Animal control officer Jodi LeBombard had just stepped into the grisliest investigation of her career — the serial slaying of what would turn out to be 13 Italian greyhounds — when she opened a closet door in the apartment of their suspected killer.
Inside was a white Italian greyhound, bruised and bloodied and weighing about three pounds.
LeBombard, a deputy for Ingham County Animal Control and Shelter, removed the shaking puppy from the home of Michigan State University medical student Andrew David Thompson on June 21, 2011.
“I really didn’t believe that she would (survive), but I had hopes that she would,” LeBombard said. “She was pretty injured.”
The dog known as Chloe No. 2, was taken to Southside Animal Hospital, where veterinarian Joyce Heideman diagnosed internal bleeding and fluid in the dog’s lungs. Heideman also doubted the dog would live.
But, to everyone’s surprise, Chloe No. 2 lived, becoming the lone survivor of the 13 Italian greyhounds that Thompson would, at one point, admit to having killed in fits of rage, mostly by throwing them against the wall or floor, or grabbing them by the neck and beating them.
Sometimes they died instantly, sometimes, like Chloe 2, they lingered for a few days. After one Italian greyhound died, Thompson, 24, would buy another.
The State News in Lansing told the story of the lone survivor last week, including it’s happy ending: Renamed Jezabelle, the dog now lives with Heideman and the veterinarian’s five other dogs.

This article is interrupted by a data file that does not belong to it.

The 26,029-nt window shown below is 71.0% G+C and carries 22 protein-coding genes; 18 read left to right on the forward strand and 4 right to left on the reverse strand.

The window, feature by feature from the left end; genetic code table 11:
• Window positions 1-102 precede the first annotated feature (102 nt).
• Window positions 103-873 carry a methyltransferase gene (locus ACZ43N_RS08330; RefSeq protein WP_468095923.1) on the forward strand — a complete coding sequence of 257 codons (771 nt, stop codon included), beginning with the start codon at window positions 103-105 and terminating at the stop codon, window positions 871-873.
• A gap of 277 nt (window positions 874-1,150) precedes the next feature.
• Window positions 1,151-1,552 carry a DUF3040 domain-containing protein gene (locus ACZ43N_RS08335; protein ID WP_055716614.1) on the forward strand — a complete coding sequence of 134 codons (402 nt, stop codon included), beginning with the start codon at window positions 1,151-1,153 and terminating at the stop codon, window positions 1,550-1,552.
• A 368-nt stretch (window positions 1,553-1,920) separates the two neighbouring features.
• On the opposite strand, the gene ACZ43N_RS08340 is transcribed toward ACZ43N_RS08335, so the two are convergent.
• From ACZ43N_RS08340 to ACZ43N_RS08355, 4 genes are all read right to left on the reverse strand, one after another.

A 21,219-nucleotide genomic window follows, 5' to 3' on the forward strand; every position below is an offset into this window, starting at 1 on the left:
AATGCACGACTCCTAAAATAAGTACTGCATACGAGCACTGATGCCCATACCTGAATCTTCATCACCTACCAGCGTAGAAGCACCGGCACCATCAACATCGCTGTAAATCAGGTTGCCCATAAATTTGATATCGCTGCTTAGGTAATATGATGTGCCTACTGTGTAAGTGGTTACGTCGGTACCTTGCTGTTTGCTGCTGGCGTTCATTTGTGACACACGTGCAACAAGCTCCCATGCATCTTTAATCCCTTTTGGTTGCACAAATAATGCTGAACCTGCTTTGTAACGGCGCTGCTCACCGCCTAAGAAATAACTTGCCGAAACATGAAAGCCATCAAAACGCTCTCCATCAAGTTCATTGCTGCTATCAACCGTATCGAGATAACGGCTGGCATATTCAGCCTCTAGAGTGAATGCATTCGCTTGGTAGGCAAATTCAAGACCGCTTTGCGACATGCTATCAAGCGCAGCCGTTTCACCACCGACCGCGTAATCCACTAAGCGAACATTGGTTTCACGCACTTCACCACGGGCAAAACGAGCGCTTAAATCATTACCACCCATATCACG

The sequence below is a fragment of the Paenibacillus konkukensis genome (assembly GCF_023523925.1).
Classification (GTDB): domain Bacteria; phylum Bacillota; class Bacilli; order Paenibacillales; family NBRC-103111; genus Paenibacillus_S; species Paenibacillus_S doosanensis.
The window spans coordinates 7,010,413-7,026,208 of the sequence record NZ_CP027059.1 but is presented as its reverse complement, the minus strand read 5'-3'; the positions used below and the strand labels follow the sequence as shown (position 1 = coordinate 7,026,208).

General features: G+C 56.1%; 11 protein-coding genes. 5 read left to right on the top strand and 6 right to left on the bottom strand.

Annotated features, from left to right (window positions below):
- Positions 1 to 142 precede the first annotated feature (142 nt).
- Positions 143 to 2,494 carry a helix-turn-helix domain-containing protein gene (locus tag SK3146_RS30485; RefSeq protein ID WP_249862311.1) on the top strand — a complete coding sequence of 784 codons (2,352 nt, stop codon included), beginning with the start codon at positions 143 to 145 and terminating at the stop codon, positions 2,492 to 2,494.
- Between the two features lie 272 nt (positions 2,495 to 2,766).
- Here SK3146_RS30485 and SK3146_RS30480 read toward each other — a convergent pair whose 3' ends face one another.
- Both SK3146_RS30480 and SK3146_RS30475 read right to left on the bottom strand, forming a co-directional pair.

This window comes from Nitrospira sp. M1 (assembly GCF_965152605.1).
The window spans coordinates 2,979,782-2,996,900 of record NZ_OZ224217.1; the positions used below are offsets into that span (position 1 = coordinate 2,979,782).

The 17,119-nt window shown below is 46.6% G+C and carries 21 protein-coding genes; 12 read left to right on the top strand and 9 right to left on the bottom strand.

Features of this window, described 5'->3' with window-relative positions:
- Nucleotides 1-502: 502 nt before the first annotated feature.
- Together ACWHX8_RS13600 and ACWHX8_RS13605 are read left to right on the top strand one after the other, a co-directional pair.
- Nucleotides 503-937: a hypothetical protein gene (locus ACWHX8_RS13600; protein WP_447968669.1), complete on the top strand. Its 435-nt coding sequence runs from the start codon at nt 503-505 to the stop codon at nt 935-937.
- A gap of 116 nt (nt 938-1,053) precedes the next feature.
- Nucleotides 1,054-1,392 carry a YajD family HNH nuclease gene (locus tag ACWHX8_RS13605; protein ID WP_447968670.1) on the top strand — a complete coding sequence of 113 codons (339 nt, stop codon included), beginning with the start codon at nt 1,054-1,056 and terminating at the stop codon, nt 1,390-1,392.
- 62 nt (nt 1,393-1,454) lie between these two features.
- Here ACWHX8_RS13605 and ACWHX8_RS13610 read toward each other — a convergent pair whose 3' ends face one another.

Heidman said it was three days into the lethargic puppy’s recovery that she saw some hope. When taken out to go to the bathroom, the puppy saw a small leaf land nearby and, with a sudden burst of energy, pounced on it.
“That was the first time I knew she would actually live because she showed there was something in there,” Heideman said.
Six days into her recovery, Heideman adopted the puppy, taking her home to live with her two boxers, two labs and a one-eyed pit bull Heideman rescued after he was abused with a baseball bat.
“I never really thought I would actually adopt her, but I kind of fell in love,” she explained. “She snuggles up next to you, and you just feel like, ‘Oh, it doesn’t matter what happened today, I’m just happy now.’”
Despite her abuse, Jezabelle isn’t skittish or anxious around humans. “She seems to be a very loving and kindhearted dog that wouldn’t hold a grudge against anyone,” Heideman said.
Thompson, who was suspended from medical school after his arrest, faced 13 felony charges of animal killing in Okemos and East Lansing. He ended up pleading guilty to three of the charges and was sentenced in June to five years probation.
Judge Paula Manderfield said she saw little benefit in incarcerating him. She mandated he continue to receive psychiatric treatment, pay more than $5,000 in court fines and restitution, perform 400 hours of community service and work at least 30 hours per week.
Heideman, like many, found that sentence way too light.
“People who write bad checks get more time in jail than somebody who killed (13) dogs,” she said. “There’s something wrong with our legal system.”